DEADLY DUST Cathy was infected after sweeping the floor near some firewood contaminated with mouse feces and urine
One week, Cathy was a vibrant and healthy wife, mother and music teacher. The next, she was fighting for her life in a Calgary hospital, wondering whether she’d see her son’s next birthday.
Cathy K. (her last name withheld by request) was exposed to hantavirus around Halloween of 2002, when she was 44 years old. She, her husband, and their five-year-old son were living on an acreage just seven kilometres east of Calgary. One day, her husband discovered a mouse nest while rearranging the woodpile just outside the patio doors, which prompted her to say, “Oh great, now we’re all going to get hantavirus and die.”
Some of the wood was later brought into their home, and when Cathy swept the area next to where it was stacked, she believes she inhaled dry mouse feces and urine which became airborne.
On a Friday three weeks later, she began to feel some flu symptoms, and called in sick to work. On Saturday, she still felt ill, but felt well enough to attend a family gathering the following day. She missed work again on Monday, recovered enough to return to work on Tuesday, but then took a turn for the worse and stayed home for the rest of the week.
“On Saturday morning, I got up and I said my destination was the doctor, or the hospital,” she said. “We just have to go. I tried to shower and I was out of breath. I was really weak.”
Cathy said it never occurred to her to go to the doctor earlier because she assumed it was just the flu. In retrospect, she said she believes her falling blood oxygen levels were impairing her judgment and ability to evaluate how sick she truly was. She wasn’t coughing, and didn’t notice any shortness of breath until that Saturday, but the ongoing weakness was a symptom of hantavirus pulmonary syndrome (HPS).
Plummeting blood pressure
When the virus invades the body, the immune system responds by attacking certain cells that harbour it. The internal structure of the cells is damaged and they leak fluid. This causes the lungs to slowly fill with fluid, restricting oxygen intake, and can also cause a dangerous drop in blood pressure. In other words, Cathy was slowly drowning in her own fluids.
Unaware of how serious her condition was, Cathy opted for a medical clinic instead of a hospital.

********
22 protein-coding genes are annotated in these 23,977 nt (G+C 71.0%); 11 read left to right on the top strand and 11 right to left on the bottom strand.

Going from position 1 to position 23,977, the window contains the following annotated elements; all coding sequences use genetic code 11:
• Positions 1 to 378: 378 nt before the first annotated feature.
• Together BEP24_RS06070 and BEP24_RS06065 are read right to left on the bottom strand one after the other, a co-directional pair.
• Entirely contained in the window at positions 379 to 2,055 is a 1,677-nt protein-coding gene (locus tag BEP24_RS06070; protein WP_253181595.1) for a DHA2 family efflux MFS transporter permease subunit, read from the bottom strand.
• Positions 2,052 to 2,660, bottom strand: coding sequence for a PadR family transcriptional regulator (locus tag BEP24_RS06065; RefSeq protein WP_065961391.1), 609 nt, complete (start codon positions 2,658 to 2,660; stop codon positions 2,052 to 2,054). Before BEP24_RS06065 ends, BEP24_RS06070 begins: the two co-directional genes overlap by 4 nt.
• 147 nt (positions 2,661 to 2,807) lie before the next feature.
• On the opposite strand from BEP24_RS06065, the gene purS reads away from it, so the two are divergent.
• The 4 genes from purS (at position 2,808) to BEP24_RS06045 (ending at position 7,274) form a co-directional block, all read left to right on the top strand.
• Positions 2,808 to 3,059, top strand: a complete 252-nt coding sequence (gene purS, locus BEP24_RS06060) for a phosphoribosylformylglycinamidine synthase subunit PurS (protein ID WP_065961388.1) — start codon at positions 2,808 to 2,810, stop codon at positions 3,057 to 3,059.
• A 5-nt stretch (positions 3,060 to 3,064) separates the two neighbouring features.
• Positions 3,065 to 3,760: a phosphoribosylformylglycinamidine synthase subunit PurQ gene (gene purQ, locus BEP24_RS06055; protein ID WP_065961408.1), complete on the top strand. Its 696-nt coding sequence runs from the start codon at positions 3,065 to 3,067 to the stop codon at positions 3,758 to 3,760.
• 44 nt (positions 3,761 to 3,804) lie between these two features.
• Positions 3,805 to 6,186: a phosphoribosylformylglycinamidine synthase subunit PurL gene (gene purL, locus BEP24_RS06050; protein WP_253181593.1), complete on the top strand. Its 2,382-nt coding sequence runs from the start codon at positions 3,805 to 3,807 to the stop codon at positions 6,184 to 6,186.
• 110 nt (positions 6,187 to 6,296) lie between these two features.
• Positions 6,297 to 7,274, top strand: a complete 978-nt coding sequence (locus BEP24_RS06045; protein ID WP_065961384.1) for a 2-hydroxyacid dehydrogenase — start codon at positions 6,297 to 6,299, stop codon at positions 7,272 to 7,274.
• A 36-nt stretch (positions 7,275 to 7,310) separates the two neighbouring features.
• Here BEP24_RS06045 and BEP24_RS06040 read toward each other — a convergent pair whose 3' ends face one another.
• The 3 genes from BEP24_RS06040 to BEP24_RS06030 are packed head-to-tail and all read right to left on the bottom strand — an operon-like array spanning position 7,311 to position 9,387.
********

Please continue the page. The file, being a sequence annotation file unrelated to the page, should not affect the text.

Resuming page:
“When I got to the clinic, I laid down on the floor,” she said. “I’m a teacher, I’m a professional — I don’t go into someone’s office and lay on their floor in front of their reception desk.”
The alarmed receptionist took her to the doctor right away.
“I think he thought I was faking it. He tried to take my blood pressure and I had no reading. It was not measurable,” she said.
The doctor told Cathy to go home and take some Tylenol.
“And then I said I’d been throwing up water, and it saved my life. He said to go immediately to the ER.”
Cathy’s husband rushed her to Rockyview Hospital. Too weak to sit up, she laid down in the back of the van. By the time she arrived, she couldn’t walk.
She was admitted and treated with oxygen, which initially helped. But even with the oxygen therapy, her blood gas levels continued to worsen and she was moved to the ICU in the middle of the night.
“I looked up and there must have been seven people around me — respiratory techs, nurses and doctors — and then I heard them say that if I thrashed, they’d hold me down.”
She realized the medical team was about to intubate her (inserting a tube to provide rapid respiratory assistance). That was her last memory before entering a three-day drug-induced coma.
In total, Cathy spent 13 days in the hospital. Had she not received medical attention when she did, she would have been dead within hours. She credits her survival to an exceptional medical team and plenty of prayer.
A small woman to begin with, she was only 90 pounds after leaving hospital. But unlike many others who experience scarring in their lungs, she was lucky and doesn’t suffer from the same debilitating symptoms other survivors must cope with.
The experience was life changing, and humbling. Cathy’s faith is stronger now, and she said she feels as though she was spared.
“I feel it was a miracle.”
Cathy and her family have since moved back to the city, and she continues to work as a music teacher. She urges people not to gamble with hantavirus.
“You must take this seriously… Farmers are healthy, strapping men, but this can knock them down and kill them. It can take their lives.”